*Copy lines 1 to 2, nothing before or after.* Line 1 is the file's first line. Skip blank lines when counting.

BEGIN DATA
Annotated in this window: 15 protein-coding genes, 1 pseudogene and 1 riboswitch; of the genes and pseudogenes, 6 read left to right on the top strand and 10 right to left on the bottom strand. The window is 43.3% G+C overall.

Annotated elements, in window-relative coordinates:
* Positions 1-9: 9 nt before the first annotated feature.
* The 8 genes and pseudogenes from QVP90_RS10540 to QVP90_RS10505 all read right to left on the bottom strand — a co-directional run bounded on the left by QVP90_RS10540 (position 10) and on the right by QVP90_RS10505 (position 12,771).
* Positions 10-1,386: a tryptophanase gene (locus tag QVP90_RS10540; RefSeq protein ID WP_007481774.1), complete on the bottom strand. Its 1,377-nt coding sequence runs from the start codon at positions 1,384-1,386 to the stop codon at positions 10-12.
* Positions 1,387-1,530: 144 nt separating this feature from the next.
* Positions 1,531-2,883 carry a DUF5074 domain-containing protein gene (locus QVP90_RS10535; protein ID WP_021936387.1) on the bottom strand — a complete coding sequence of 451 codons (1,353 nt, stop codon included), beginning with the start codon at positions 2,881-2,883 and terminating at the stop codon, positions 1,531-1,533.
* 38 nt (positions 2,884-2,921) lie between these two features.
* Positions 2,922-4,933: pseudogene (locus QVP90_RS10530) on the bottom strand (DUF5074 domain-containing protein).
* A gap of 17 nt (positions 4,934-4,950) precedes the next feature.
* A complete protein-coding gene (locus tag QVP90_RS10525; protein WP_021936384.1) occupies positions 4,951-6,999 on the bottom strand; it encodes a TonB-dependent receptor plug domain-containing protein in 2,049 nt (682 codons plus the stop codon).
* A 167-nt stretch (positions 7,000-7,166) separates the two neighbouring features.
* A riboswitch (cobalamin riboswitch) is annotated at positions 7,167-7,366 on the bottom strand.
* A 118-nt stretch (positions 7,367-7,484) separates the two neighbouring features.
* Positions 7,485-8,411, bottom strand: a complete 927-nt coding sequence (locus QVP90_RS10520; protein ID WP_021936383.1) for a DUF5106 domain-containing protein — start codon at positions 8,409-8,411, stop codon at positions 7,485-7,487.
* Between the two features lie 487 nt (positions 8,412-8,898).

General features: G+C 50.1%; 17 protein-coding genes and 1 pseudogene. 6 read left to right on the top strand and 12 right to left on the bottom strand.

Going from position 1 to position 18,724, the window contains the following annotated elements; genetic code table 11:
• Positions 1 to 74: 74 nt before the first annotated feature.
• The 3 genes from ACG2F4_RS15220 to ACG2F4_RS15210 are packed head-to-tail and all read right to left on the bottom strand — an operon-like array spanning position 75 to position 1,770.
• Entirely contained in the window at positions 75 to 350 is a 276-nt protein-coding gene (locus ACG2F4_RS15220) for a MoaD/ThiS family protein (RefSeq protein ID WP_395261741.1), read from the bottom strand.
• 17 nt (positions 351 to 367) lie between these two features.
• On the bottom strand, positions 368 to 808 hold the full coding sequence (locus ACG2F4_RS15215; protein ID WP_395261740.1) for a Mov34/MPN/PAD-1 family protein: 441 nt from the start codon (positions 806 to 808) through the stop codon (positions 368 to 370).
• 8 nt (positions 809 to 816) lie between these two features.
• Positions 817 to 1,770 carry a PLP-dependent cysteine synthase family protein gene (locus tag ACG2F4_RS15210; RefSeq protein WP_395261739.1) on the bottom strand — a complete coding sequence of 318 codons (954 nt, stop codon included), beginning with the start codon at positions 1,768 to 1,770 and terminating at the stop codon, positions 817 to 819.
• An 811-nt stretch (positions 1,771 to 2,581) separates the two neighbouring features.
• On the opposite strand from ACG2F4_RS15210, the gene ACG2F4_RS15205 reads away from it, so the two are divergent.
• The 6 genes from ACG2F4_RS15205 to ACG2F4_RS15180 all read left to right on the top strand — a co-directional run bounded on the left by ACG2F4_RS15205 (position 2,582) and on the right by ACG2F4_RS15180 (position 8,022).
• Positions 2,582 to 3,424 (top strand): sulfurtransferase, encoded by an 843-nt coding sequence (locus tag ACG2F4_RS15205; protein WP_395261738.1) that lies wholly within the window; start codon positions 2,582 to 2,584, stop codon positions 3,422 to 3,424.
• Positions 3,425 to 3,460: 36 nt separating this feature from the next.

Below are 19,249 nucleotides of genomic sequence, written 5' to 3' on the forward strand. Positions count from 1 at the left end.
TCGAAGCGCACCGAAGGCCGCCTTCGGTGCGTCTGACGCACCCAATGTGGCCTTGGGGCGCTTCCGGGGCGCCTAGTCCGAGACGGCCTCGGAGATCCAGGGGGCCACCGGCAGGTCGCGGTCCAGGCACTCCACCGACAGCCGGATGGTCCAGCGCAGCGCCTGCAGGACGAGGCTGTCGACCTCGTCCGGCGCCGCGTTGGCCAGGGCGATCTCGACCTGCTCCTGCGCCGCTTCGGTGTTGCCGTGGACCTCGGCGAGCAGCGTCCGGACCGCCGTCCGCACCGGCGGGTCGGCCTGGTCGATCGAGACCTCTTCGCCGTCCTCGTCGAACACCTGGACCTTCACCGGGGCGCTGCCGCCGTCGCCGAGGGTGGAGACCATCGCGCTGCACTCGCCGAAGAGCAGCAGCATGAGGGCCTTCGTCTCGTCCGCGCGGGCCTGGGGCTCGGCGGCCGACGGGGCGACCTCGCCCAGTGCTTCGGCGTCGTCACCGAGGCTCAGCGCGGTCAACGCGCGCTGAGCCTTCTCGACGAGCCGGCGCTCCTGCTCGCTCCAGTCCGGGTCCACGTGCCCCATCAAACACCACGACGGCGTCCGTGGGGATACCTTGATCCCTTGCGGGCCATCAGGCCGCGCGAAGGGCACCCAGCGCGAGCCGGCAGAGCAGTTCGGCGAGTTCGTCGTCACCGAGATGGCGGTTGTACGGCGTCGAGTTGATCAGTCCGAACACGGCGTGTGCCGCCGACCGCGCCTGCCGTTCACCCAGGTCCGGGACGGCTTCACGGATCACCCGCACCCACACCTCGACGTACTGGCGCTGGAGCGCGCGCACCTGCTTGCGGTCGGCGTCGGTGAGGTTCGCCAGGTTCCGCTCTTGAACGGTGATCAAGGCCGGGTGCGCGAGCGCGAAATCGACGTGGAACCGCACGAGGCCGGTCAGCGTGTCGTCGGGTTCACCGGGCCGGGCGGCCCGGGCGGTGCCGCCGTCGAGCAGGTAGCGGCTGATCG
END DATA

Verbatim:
Annotated in this window: 15 protein-coding genes, 1 pseudogene and 1 riboswitch; of the genes and pseudogenes, 6 read left to right on the top strand and 10 right to left on the bottom strand. The window is 43.3% G+C overall.

Annotated elements, in window-relative coordinates: